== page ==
Unless an author writes only police procedurals and P.I. novels, the question of why the protagonist gets involved in the mystery is present. I've never in my life wanted to investigate a murder, and I'm guessing most readers would say the same. We trust the police to do an adequate job, and while we might grumble that they didn't turn every stone in a specific case, we seldom jump in to help.

If you're going to write a mystery with an amateur sleuth, he or she has to have a reason to get involved that departs from what is good behavior and good sense in real life.

Loser wants to help the father of a little girl who reminds her of her daughter.












Caroline is suspected of killing her former best friend.
Many authors choose to have their protag or someone close to him as the suspect. This is certainly a driving force, as long as the rules of logic are applied. If you're accused of murder, are the people involved in the case likely to sit down with you and talk about it? And why would they be honest? It isn't like you can arrest them for perjury. If you testified in court that someone confessed to you, his lawyer would have you for lunch. "So you are a suspect in this case, but you want us to believe that Mr. X confessed to you that he did it. How convenient for you!"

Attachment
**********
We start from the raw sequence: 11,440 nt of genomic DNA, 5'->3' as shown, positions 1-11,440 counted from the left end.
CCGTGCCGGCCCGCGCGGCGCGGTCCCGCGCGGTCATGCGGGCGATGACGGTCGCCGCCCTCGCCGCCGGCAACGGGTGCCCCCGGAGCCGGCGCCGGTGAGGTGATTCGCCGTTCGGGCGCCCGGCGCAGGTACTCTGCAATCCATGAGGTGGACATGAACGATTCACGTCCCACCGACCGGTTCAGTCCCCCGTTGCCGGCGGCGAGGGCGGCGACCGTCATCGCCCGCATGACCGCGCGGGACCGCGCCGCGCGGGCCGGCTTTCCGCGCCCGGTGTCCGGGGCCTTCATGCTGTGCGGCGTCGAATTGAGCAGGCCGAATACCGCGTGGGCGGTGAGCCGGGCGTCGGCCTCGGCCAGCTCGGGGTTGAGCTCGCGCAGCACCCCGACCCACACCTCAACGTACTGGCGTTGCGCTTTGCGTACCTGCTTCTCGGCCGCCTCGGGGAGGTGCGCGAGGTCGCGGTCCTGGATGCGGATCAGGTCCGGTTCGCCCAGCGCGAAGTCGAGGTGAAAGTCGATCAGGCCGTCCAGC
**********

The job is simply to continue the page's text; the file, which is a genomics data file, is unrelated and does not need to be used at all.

Four vagrants witness a murder but can't report it to the police.



Another scenario is that the protagonist has special knowledge of the crime that he can't/won't share with the police, or he shares his info and they ignore it. If that were so, I suspect most of us would rationalize our way out of investigating on our own. "Well, yes, I did see Mr. X leaving the scene of the crime, but the police asked him about it, and he claims he was in Hoboken." End of story. Most of us don't have the time, the temperament, or the drive to chase down criminals. We'd grumble, "Nobody ever listens to me," and forget about it.

Princess Elizabeth wants to stop a killer.
Finally, there's the nosy protagonist who simply can't stay out of other people's business. I find these the hardest to relate to, and I've given up on books when the amateur sleuth's pushy behavior didn't make sense. The book I'm reading right now comes close, with a woman who travels all over England questioning people about a death she has no connection to. Her family keeps telling her not to do it, and she's been attacked several times now, but she's determined (dad-gum-it) and just won't stop. Luckily the author presents her as determined and stubborn, so her refusal to give up is at least tenable.

In defense of authors, we need a story, the story needs a protagonist, and the protagonist needs to keep going when the police either stop investigating or never really begin. My concern is with how well the author sets up the story. In the beginning, can I believe this person would take up the challenge of a murder investigation, and as we go onward, do I still like him or her because of it?

How About a FREE Print Book?

Readers love book deals, right? Here’s the situation: I have books I didn’t sell, largely due to COVID. I’m not interested in doing li...